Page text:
It’s those shredded carrots that give a clever French touch. The obvious choice is to slice or chop the carrots, but when shredded they fill up the nooks and crannies of the dish, settling in between the larger white beans and turnip chunks. The stew is finished with a bit of sour cream, which brings everything together.

Score one dish for the Blue Zone.

Greens, Beans, and Turnip Stew
adapted from The Bonne Femme Cookbook

2 T extra-virgin olive oil
1 c chopped onion
1/2 c sliced celery
1 c shredded carrots
3 garlic cloves, minced
4 c vegetable or chicken broth, home-made or low sodium
1 t dried marjoram, crushed
2 medium-sized turnips cut into 1-inch chunks
2 (15-oz) cans Great Northern beans, drained and rinsed
2 c shredded chickory (curly endive) or escarole
1/2 c light or regular sour cream

Begin by sautéing onion and celery in a large heavy pot. Cook until vegetables are tender but now brown. Add the carrots and garlic; stir and cook for 30 seconds more. Add the broth. Stir in marjoram and turnips. Bring to a boil. Reduce heat and cover. Let simmer until the turnips are tender, about 15 minutes.

Place 3/4 cup of the beans and about 1/4 liquid from the soup in a food processor. Process to a smooth pureé. (I didn't want to wash any more dishes, so I used an old wooden potato masher in a small bowl). Add this mixture, plus the remaining beans, to the soup. Bring to a boil.

Add chickory to the soup and heat until the greens are slightly wilted. Don’t overcook because you want the greens to retain their bright color. Add sour cream and heat gently, but not to boiling. Remove from heat and serve at once.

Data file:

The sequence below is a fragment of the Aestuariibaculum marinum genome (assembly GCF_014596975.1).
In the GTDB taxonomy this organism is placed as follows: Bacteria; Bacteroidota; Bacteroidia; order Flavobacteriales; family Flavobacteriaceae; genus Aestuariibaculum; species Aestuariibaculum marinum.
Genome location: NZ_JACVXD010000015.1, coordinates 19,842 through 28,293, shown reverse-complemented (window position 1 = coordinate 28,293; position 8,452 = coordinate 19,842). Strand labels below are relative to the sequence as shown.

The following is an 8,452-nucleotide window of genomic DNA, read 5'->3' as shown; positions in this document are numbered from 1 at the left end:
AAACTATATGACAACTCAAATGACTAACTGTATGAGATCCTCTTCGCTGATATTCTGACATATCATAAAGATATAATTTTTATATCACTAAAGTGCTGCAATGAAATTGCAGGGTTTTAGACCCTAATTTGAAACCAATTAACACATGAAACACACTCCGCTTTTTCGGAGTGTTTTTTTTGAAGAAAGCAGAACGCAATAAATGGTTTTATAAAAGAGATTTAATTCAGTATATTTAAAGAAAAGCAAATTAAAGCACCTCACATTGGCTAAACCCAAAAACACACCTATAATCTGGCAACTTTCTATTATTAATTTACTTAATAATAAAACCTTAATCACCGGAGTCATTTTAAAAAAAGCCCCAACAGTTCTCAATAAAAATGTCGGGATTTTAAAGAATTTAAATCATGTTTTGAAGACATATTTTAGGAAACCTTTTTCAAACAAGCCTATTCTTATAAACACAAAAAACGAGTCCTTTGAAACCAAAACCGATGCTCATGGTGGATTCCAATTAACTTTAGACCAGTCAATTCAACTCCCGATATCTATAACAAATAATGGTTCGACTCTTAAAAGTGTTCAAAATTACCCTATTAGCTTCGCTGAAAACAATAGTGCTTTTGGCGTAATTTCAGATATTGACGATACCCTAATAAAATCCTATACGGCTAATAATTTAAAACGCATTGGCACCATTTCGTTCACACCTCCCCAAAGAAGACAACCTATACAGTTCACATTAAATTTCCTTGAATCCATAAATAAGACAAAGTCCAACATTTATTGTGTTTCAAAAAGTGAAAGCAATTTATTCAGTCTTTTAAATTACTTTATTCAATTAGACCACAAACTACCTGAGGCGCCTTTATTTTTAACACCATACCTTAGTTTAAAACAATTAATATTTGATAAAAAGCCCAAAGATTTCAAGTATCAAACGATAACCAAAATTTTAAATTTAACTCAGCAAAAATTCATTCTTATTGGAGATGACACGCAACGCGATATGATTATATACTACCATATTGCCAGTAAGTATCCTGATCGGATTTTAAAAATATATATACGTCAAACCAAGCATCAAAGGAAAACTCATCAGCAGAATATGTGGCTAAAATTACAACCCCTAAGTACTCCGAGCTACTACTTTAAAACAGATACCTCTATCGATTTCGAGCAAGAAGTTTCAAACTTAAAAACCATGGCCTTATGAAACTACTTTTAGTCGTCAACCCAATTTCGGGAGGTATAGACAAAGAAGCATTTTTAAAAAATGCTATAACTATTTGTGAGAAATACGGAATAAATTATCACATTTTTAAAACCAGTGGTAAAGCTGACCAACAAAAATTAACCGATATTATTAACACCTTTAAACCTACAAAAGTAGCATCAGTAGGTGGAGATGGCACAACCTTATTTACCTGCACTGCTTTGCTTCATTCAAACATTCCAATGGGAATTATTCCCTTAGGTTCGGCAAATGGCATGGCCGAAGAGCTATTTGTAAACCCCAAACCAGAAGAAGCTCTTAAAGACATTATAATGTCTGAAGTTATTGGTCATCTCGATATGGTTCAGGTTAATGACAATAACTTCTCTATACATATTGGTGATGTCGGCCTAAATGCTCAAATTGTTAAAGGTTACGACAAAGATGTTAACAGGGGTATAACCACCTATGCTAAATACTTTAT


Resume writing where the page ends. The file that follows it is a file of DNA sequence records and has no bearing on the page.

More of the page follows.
Tuesday, February 7, 2012

TWD: Baking with Julia - White Loaves

White Loaf for TWD: Baking with Julia
I’m so happy to be joining Tuesdays with Dorie. In the new series some 300 bloggers will explore Baking with Julia, the companion book to Julia Child’s PBS television program that featured guest bakers and their recipes. The book is Dorie Greenspan’s baby in that she wrote introductions to each recipe and edited the entire collection.

We begin with a simple loaf of white bread from chef Craig Kominiak. This is not a flimsy, soft white pillow. It is a sturdy yet tender crumb surrounded by a toothsome crust. A real loaf of bread. We loved it toasted with scrambled eggs piled on top, and it was just right alongside a hearty soup. My husband recommends it with peanut butter.

This is an entirely manageable recipe for busy people. You can prepare and bake this bread all in the span of a few hours. Start at breakfast, have it for lunch. Start at lunch, have it for teatime or supper. Start when you get home from work and it’s done by bedtime. The next morning you have toast for breakfast.

I’ve made the recipe twice already. Once mixed, the dough needs a 45-minute rise. Then you just punch it down, roll into shape and nestle into a buttered loaf pan. Let it rise for another 45 minutes or so. Bake for 35 to 45 minutes and you’re done. Then wait patiently for your reward.

If you’ve always wanted to make your own basic loaf of white bread, now’s a good time to begin. Take a look at the recipe on the blogs of today’s hosts, Laurie at slush and Jules at Someone’s in the Kitchen.